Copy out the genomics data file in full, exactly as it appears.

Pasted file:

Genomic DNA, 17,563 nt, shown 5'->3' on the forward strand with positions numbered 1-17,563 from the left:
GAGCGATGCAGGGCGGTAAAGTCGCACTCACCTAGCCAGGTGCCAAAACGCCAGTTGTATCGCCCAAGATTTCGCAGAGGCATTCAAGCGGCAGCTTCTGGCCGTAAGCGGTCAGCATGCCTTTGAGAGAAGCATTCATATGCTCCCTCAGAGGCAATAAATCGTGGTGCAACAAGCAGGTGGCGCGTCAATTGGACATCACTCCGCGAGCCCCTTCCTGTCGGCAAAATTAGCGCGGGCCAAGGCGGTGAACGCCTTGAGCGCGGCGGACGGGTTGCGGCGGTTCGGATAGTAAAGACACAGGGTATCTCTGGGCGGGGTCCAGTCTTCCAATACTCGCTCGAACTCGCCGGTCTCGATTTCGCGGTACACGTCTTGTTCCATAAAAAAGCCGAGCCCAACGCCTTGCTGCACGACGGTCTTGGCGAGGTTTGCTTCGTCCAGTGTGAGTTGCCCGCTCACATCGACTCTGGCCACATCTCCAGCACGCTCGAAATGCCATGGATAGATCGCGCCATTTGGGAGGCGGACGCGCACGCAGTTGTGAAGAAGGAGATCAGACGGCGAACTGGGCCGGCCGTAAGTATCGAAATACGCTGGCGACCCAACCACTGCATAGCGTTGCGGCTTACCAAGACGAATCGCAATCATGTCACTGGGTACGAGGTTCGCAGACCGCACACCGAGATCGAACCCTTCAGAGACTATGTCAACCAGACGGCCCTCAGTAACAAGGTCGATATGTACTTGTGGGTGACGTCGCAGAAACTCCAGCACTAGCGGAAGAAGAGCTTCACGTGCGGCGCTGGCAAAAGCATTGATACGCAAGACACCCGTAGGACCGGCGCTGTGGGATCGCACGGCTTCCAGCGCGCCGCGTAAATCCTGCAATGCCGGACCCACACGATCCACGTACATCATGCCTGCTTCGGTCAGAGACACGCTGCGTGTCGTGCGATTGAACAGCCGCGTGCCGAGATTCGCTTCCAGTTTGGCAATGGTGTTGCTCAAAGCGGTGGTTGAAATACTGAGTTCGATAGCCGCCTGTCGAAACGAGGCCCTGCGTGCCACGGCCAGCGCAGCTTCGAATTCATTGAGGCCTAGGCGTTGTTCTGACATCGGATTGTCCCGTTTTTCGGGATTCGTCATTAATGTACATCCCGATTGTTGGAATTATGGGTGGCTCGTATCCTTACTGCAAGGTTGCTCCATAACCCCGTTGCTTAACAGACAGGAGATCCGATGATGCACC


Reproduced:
Genomic DNA, 17,563 nt, shown 5'->3' on the forward strand with positions numbered 1-17,563 from the left:
GAGCGATGCAGGGCGGTAAAGTCGCACTCACCTAGCCAGGTGCCAAAACGCCAGTTGTATCGCCCAAGATTTCGCAGAGGCATTCAAGCGGCAGCTTCTGGCCGTAAGCGGTCAGCATGCCTTTGAGAGAAGCATTCATATGCTCCCTCAGAGGCAATAAATCGTGGTGCAACAAGCAGGTGGCGCGTCAATTGGACATCACTCCGCGAGCCCCTTCCTGTCGGCAAAATTAGCGCGGGCCAAGGCGGTGAACGCCTTGAGCGCGGCGGACGGGTTGCGGCGGTTCGGATAGTAAAGACACAGGGTATCTCTGGGCGGGGTCCAGTCTTCCAATACTCGCTCGAACTCGCCGGTCTCGATTTCGCGGTACACGTCTTGTTCCATAAAAAAGCCGAGCCCAACGCCTTGCTGCACGACGGTCTTGGCGAGGTTTGCTTCGTCCAGTGTGAGTTGCCCGCTCACATCGACTCTGGCCACATCTCCAGCACGCTCGAAATGCCATGGATAGATCGCGCCATTTGGGAGGCGGACGCGCACGCAGTTGTGAAGAAGGAGATCAGACGGCGAACTGGGCCGGCCGTAAGTATCGAAATACGCTGGCGACCCAACCACTGCATAGCGTTGCGGCTTACCAAGACGAATCGCAATCATGTCACTGGGTACGAGGTTCGCAGACCGCACACCGAGATCGAACCCTTCAGAGACTATGTCAACCAGACGGCCCTCAGTAACAAGGTCGATATGTACTTGTGGGTGACGTCGCAGAAACTCCAGCACTAGCGGAAGAAGAGCTTCACGTGCGGCGCTGGCAAAAGCATTGATACGCAAGACACCCGTAGGACCGGCGCTGTGGGATCGCACGGCTTCCAGCGCGCCGCGTAAATCCTGCAATGCCGGACCCACACGATCCACGTACATCATGCCTGCTTCGGTCAGAGACACGCTGCGTGTCGTGCGATTGAACAGCCGCGTGCCGAGATTCGCTTCCAGTTTGGCAATGGTGTTGCTCAAAGCGGTGGTTGAAATACTGAGTTCGATAGCCGCCTGTCGAAACGAGGCCCTGCGTGCCACGGCCAGCGCAGCTTCGAATTCATTGAGGCCTAGGCGTTGTTCTGACATCGGATTGTCCCGTTTTTCGGGATTCGTCATTAATGTACATCCCGATTGTTGGAATTATGGGTGGCTCGTATCCTTACTGCAAGGTTGCTCCATAACCCCGTTGCTTAACAGACAGGAGATCCGATGATGCACC